This past summer my sixteen–year-old daughter chose to study Spanish abroad. She had been studying Spanish since middle school and realized that in order to achieve a true level of fluency, she needed to immerse herself in an all-Spanish speaking environment.
A representative from Sol Abroad had visited her high school, and she was sold on participating in one of their programs. She liked the fact that Sol Abroad runs programs only for Spanish language learners. Several upper classman from her school had gone on Sol Abroad trips the previous summer, with positive experiences and improved language skills.
Sol Abroad runs programs in four countries, Spain, Argentina, Mexico and Costa Rica. All locations combine a home stay with formalized language instruction and include weekend trips for the entire group of teens, where you get to know the country that you are studying in.
Madeleine chose to study in Costa Rica for three weeks. She was curious to explore the flora and fauna that she had heard was so unique to this country, and I liked the fact that there was a non-stop flight from our home in New York, as this was to be her first time travelling alone.
Feeling at Home in Costa Rica
Her 3-week program was located in Atenas, a small town near the capitol, San Jose. A few weeks before her departure, we were notified that her host family consisted of Mom, Dad, a teenaged son, and two young daughters. Madeleine seemed pleased with her placement, as she had filled out an extensive questionnaire regarding her host family preferences, and as she loves younger kids, she felt that her voice had been heard.
She was nervous about her how she would like living in a family of strangers, but this turned out to be the most rewarding and enriching part of her trip. She adored her family, and felt instantly welcomed and part of the flock.
She was included in the extended family circle as well, as she was invited to come along and visit cousins, grandparents and aunts of her host family. This gave her a unique window to see several different local families’ lifestyles. She loved spending time with her two younger “sisters”, and especially liked dropping them off at their school in the morning, as she walked to school herself. Her host Mother, Maribel was so motherly and protective that she hardly missed my maternal presence. Maribel was also a fantastic cook, and Madeleine loved the Tico Cuisine.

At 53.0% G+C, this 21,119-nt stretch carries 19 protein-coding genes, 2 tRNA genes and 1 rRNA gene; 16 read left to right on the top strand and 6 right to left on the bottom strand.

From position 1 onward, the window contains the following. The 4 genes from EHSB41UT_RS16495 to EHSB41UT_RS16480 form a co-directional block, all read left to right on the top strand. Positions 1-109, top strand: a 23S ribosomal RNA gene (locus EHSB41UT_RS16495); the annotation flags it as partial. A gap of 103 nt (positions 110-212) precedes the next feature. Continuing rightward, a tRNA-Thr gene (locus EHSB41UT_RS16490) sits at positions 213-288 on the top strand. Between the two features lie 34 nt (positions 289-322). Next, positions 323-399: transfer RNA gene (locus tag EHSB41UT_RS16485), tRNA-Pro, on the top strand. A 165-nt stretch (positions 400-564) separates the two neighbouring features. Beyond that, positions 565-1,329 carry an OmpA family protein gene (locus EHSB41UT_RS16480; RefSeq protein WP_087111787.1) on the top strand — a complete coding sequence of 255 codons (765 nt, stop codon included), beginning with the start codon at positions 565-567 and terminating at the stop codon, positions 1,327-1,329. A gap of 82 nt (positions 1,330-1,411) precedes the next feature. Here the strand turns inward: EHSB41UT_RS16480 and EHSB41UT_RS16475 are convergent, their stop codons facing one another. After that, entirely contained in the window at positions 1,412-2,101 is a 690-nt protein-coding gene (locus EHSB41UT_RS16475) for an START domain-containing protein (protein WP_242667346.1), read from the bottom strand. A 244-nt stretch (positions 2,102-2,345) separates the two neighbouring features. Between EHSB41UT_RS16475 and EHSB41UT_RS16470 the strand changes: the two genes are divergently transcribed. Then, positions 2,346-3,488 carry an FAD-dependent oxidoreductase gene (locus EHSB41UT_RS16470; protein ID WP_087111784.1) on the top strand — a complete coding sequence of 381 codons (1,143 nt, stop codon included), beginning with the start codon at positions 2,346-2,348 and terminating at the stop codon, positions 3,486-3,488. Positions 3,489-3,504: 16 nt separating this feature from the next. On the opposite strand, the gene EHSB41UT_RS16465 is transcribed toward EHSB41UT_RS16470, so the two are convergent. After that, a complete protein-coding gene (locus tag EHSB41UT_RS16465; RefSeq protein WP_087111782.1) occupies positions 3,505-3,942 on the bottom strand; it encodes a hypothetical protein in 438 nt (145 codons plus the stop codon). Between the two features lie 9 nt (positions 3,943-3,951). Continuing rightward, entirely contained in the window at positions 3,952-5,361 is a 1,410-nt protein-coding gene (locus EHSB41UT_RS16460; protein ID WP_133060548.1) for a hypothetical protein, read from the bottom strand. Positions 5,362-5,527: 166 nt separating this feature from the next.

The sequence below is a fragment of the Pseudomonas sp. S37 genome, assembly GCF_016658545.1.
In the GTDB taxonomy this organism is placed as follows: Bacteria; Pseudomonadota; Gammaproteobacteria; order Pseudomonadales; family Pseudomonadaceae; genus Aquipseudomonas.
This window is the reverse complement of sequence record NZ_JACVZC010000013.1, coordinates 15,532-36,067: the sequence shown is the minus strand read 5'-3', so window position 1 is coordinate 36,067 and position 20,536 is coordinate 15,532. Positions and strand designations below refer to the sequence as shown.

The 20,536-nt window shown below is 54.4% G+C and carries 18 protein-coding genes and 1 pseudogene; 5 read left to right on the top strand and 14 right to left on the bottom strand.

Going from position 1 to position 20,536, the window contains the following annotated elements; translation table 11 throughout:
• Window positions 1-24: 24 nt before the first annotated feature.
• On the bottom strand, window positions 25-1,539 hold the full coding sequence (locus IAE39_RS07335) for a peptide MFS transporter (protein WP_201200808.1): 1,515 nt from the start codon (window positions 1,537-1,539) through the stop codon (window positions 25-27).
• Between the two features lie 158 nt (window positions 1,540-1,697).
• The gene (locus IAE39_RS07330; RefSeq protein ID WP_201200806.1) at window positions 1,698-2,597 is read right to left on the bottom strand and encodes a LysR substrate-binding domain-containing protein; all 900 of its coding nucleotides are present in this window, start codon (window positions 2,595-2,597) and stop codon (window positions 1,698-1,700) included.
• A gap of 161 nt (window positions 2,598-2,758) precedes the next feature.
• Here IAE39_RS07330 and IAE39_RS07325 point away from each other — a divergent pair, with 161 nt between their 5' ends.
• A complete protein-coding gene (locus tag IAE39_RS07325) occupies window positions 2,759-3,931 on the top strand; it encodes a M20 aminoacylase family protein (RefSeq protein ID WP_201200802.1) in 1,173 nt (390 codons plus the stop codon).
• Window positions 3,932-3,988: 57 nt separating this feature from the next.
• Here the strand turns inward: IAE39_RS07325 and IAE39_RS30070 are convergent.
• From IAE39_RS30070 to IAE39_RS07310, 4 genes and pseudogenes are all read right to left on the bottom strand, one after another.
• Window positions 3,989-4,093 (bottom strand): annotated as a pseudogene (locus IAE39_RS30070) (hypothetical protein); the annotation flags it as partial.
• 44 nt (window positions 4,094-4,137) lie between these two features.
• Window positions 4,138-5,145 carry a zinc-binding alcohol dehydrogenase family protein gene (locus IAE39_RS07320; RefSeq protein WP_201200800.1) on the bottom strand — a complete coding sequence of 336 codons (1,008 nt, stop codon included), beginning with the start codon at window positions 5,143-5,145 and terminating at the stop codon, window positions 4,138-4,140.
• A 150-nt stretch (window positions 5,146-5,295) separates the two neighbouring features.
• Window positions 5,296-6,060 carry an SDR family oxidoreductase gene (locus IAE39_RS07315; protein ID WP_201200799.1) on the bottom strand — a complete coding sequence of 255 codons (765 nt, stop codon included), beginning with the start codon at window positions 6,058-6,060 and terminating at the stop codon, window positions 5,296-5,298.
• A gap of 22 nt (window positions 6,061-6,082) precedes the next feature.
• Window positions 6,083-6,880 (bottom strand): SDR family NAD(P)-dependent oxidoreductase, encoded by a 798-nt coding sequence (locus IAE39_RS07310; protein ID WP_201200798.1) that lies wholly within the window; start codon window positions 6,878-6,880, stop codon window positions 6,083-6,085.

Each Monday-Friday, Sol Abroad students spend the morning at a local language school. Madeleine was in the most advanced group, and got a lot of personalized attention, as her group numbered only three students. The school organized service projects in a local school, which allowed her to practice her Spanish and teach English to neighborhood children, further increasing her contact with locals.
She was thrilled to be invited out to see an evening of live theater with the school’s elegant and cultivated director on one of her final evenings in town.
Connecting with Locals More than Foreign Student Culture
Although the two chaperoned weekend trips to the rainforest and to a remote beach were the things she was most looking forward to, in reality they were her least favorite part of her journey. She didn’t much like being in a group of American kids, preferring the authentic experience that she had living with her host family. She found the destinations strikingly scenic, but didn’t much like being part of a group of youthful tourists.
From a parent’s perspective, I found the on-site staff helpful and concerned. After the first weekend trip, Madeleine wrote and told me that she did not want to go on the next weekend trip, preferring to stay “home” with her host family.
She felt out of the general loop of the other kids’ social dynamic. She didn’t think the other kids were there to focus on learning the local culture, but rather just to have fun. She also was disheartened that the kids themselves picked roommates for the overnight trip, and felt left out.
I sent an e-mail to Placido, the on-site program director, explaining her feelings, but also expressing my own preference that she go on the rainforest trip, a once-in-a-lifetime experience. Placido was very available to me, and asked for my insight into my child’s feelings. With his help, Madeleine was encouraged to attend the rainforest excursion, and ended up enjoying it immensely, the canopy tour in particular. She was assured that the staff would make the roommate selections this time, and she felt supported enough to give it a try.
The staff was wonderful about sending e-mails, keeping parents up to date about how the kids were doing. There was even a blog, updated daily, with photos of the kids engaged in their daily lives and activities. Parents of teenagers will appreciate and be reassured with the thorough and consistent communication that the program provides.
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